Ouya: why it's great vs. why it sucks

Blogs Damien McFerran 13:12, 24 Jun 2013

Can Ouya really revolutionise the games industry, or is it doomed from the start? James Coote and Alex Stevens deliver their arguments

A short time ago, we posted a feature entitled “Ouya: Doomed from Day One?” which triggered quite a response from the gaming community. Many readers took issue with the negative tone of the piece, and insisted that the new Android-based console would carve out a profitable niche in the market.

To get a more balanced view on the debate, Alex Stevens - the very same Ouya skeptic who took part in the aforementioned feature - sat down with passionate Ouya advocate James Coote to drum out the arguments for and against.

James Coote: PC and mobile have already existed for some time as open and developer friendly platforms. While some games just play better with a controller versus touch screen or mouse and keyboard, what Ouya really adds is a path for developers into the lounge/sitting room environment. It's a social space, one shared by family and friends, and that lends itself to different types of games. 

Ouya allows developers to make motion control, or Wii U style second screen games, the sort of which don't usually end well sat in front of a PC or riding the train home with your smartphone / tablet.

However, it's with local multiplayer games that Ouya is really starting to come alive and find a home as a low cost antidote to hardcore gaming machines. Ouya, therefore, is an accompaniment to your PlayStation or Xbox, rather than a replacement. 

It's likely to remain there for a while too, since it'll take time to build the sort of library fit for a primary gaming device. In many ways, Ouya has been the victim of its own success, being hyped up as a giant killer when actually it's a slow burner. 

Alex Stevens: Your argument seems to ride on a lot of hypotheticals and positive thinking. It’s been mentioned several times (and not just by myself) that the Ouya loses any edge in price it may have once you factor in other human beings. For the local, social multiplayer experience you’re describing, consumers can purchase an Xbox 360 for less than the cost of an Ouya and a second controller, giving you access to cheap, quality AAA titles in addition to a thriving indie scene.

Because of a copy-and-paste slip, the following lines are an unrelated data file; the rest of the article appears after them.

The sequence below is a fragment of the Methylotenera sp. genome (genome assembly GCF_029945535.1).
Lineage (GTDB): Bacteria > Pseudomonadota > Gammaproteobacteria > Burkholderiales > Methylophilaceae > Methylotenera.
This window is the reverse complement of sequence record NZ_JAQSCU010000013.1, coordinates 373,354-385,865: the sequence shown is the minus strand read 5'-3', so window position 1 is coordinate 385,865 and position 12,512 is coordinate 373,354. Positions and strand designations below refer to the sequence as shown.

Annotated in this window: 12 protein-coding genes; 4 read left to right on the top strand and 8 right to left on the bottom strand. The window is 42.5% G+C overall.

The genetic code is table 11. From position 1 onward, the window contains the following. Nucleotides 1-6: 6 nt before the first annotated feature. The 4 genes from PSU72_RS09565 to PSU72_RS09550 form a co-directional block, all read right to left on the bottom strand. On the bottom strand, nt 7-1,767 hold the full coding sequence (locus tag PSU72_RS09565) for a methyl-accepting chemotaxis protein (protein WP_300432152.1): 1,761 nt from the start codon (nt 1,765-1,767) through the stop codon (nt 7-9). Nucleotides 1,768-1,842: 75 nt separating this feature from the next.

The Ouya is a solution to a problem that doesn’t exist, which is in part why its marketing has been so erratic. Originally it was billed as a device to take on the “Big Three” and shatter the bonds that have restricted gamers for years by corporate console overlords. Now it’s the cute little box you stick between the PS3 and the 360 when it became obvious that expectations had to be lowered dramatically. 

James Coote: Right now, the Xbox 360 is definitely a dampener on Ouya’s potential sales, and there will still be another year or so’s worth of AAA games coming out for it. However, after years of neglect, Microsoft have effectively ditched the developer community on XBLIG/XBLA.

Ouya doesn’t just provide a replacement/alternative for those games and their developers, but seeks to build and improve on what came before; by responding to developer concerns, improving developer tools and evolving the platform based on their needs (as well as those of the game players).

Ouya also aims to really tackle head on the problem of discoverability in digital distribution marketplaces (app stores). Connecting players with the games they will enjoy. Ouya are taking a fresh approach by measuring engagement, rather than number of downloads or gross revenues, and again, bringing a willingness to experiment and find out what works and what doesn’t.

Both those are huge problems for the games industry, and ones that major players have been reluctant or unwilling to try and solve. They also take time to come to fruition, and can be abstract, remote concerns for ordinary consumers. Ouya has recognised that in the meantime, they need to sell the system on the more immediate problems it solves: providing an all in one media centre device, emulation box and filling the gap in the market especially for local multiplayer gaming

Alex Stevens: It's difficult for me to read the above paragraphs and take them with any more salt than I would an Ouya press release. I think we have a fundamentally different view of the reality of the situation. Even taking some of these assertions at face value, none of what you've mentioned are system sellers.

Are there metrics for discovering good content better than sales numbers? Maybe - but tinkering with unproven ideas on the developer side won't sell units, and won't be an enticement to developers who know what they're doing to commit blood and treasure to create a quality exclusive product for the Ouya.

Abstract solutions to problems that may or may not exist aren't what consumers who are looking for a gaming console want, and serious developers worth a line of code know this.

James Coote: Many people will be initially disappointed as they quickly race through the content it has to offer. But every couple of months, they'll dust it off and come back, have a play through the fresh content, and stay just that little bit longer each time.

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